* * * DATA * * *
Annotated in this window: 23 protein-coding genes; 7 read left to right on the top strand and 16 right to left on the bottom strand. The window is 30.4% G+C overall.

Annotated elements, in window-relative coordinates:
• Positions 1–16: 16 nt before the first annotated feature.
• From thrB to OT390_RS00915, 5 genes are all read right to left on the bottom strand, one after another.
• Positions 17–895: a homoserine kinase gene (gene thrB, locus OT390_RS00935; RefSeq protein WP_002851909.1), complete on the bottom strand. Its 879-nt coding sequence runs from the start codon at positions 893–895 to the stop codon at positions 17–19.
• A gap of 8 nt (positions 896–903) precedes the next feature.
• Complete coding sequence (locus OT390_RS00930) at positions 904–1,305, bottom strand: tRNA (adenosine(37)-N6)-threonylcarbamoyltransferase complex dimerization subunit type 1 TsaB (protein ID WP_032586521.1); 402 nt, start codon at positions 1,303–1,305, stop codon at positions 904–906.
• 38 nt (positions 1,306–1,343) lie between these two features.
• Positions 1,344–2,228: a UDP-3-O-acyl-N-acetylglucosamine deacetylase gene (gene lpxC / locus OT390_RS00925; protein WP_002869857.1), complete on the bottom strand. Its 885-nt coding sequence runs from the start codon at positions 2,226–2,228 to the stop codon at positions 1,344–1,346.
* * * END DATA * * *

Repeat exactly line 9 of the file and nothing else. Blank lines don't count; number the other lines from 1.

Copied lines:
• Positions 1,344–2,228: a UDP-3-O-acyl-N-acetylglucosamine deacetylase gene (gene lpxC / locus OT390_RS00925; protein WP_002869857.1), complete on the bottom strand. Its 885-nt coding sequence runs from the start codon at positions 2,226–2,228 to the stop codon at positions 1,344–1,346.